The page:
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Carbon Monoxide Safety

Most people associate the dangers of carbon monoxide poisoning while at home, but it’s important to know that workers on job sites are also at risk of carbon monoxide exposure.

carbon monoxideCarbon monoxide is produced from the partial oxidation of carbon-containing compounds; it forms when there is not enough oxygen to produce carbon dioxide, such as when operating a stove or an internal combustion engine in an enclosed space.

Carbon monoxide is an especially dangerous hazard because it is odorless, colorless and tasteless.  Carbon monoxide attacks red blood cells when it enters into the system, therefore it attacks the ability for the body to absorb and distribute oxygen to the body.

Carbon monoxide exposure symptoms are a dull headache, dizziness, weakness, nausea, vomiting, shortness of breath, confusion, blurred vision and loss of consciousness.

If anyone on the jobsite is feeling these symptoms look for sources of carbon monoxide and immediately take the person into a fresh air environment.  If carbon monoxide poisoning is not treated it can cause permanent brain damage, damage to the heart, and even death.

There are many places where workers can be exposed to carbon monoxide while on the job. Some likely places for exposure are construction sites; job site trailers with gas heaters; warehouses; pulp, paper and steel production facilities; around loading docks and any place where fuel-powered tools and equipment are used.

You should also be careful if you are a:

  • Forklift operator
  • Garage mechanic
  • Construction Worker
  • Diesel engine operator
  • Welder



Before work commences, check levels of carbon monoxide. Be aware of where gas-powered equipment is being used and monitor levels in those areas.  When working in an enclosed area, monitor carbon monoxide levels in the work area.  While working, have a detection/warning system that indicates when carbon monoxide is present at levels that are harmful to workers.

Motor Vehicles

Motor vehicles are a common source of carbon monoxide. Do not leave vehicles running in areas where employees are working at levels lower than the vehicle.  For example, do not leave a vehicle running near a trench as the vehicle exhaust will flow into the trench, causing levels of carbon monoxide to increase and put workers at risk of carbon monoxide exposure.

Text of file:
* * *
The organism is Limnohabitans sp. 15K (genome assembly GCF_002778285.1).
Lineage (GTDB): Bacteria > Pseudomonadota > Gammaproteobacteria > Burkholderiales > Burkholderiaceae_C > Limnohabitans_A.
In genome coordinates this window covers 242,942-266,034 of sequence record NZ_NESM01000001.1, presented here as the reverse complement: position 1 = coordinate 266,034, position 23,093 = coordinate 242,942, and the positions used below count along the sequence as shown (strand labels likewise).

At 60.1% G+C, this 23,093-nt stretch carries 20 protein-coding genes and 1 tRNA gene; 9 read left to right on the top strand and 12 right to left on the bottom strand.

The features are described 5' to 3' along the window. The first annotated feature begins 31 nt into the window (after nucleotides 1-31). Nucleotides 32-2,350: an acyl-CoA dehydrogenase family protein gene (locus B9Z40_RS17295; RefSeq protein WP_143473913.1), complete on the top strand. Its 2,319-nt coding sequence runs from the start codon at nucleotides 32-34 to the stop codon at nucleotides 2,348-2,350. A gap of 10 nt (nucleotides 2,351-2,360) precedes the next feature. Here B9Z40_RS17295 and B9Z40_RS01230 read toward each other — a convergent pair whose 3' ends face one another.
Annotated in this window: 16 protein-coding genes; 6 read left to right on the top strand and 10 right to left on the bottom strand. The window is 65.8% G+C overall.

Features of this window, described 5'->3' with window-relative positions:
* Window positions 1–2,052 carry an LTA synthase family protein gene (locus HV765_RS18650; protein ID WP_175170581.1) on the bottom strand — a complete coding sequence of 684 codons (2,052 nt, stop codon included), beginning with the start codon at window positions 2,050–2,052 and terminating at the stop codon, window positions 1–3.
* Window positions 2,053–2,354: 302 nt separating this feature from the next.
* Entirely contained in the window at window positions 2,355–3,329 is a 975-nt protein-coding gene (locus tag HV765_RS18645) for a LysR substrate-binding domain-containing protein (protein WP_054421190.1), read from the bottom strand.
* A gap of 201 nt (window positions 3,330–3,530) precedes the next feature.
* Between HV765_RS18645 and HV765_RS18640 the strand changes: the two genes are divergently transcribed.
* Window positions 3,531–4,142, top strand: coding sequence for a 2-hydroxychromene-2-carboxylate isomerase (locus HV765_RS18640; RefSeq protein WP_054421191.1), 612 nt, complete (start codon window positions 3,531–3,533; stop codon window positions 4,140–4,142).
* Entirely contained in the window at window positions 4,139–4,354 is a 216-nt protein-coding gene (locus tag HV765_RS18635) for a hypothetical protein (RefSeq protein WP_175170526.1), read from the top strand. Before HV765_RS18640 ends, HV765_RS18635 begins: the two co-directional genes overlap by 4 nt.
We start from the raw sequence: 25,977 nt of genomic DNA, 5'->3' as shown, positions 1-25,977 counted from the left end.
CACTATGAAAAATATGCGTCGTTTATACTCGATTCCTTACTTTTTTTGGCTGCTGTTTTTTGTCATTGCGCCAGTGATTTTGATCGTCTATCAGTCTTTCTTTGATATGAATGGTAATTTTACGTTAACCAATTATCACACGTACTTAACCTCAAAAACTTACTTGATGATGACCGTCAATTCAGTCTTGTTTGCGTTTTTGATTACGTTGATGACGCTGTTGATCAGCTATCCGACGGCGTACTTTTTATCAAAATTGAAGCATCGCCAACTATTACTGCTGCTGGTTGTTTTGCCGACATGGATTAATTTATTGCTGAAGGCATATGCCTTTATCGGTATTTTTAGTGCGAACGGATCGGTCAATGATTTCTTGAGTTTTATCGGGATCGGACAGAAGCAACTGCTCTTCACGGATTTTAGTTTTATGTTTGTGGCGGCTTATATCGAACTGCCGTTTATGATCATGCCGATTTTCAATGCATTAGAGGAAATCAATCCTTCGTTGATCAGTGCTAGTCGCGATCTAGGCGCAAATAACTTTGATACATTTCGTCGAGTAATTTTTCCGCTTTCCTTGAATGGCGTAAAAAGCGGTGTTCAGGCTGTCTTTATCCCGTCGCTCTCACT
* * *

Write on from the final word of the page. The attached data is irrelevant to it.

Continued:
Gas-Powered Tools

Gas-powered tools produce carbon monoxide while in use. Ensure that there is proper ventilation available. When working inside an enclosed part of a structure, make sure there is adequate cross ventilation. If needed, position a fan near an opening to the outside to improve air circulation. Consider using tools powered by electricity or compressed air, if available.

Power Generators

When gas-powered generators are being used, they must be placed in an open, well-ventilated area with at least four feet of clear space round all sides of the unit.  When placed close to the building, exhaust can flow into the structure. Never use a gas generator indoors, or in partially opened spaces, such as a garage, shed or storage trailer.

Fuel Burning Heaters

Heaters are common in the winter on jobsites.  Ensure that exhaust ventilation is provided to avoid a build-up of carbon monoxide in a work area.  Ensure that employees have been properly trained on the use of heaters that can operate on either propane or natural gas.  Each type of gas requires a different pressure and carbon monoxide can build up if the correct pressure is not selected. Lock the selector valve in place after gas is selected to avoid problems.

If you experience symptoms of CO poisoning get to fresh air right away and seek immediate medical attention.

Because Neff Rental employees work around equipment that produces carbon monoxide, branch-level safety training helps ensure that the company’s workers are not exposed to carbon monoxide poisoning, and are aware of the symptoms and safety protocols should accidental exposure occur. For more information about Neff Rental, visit , or call 888-709-NEFF.

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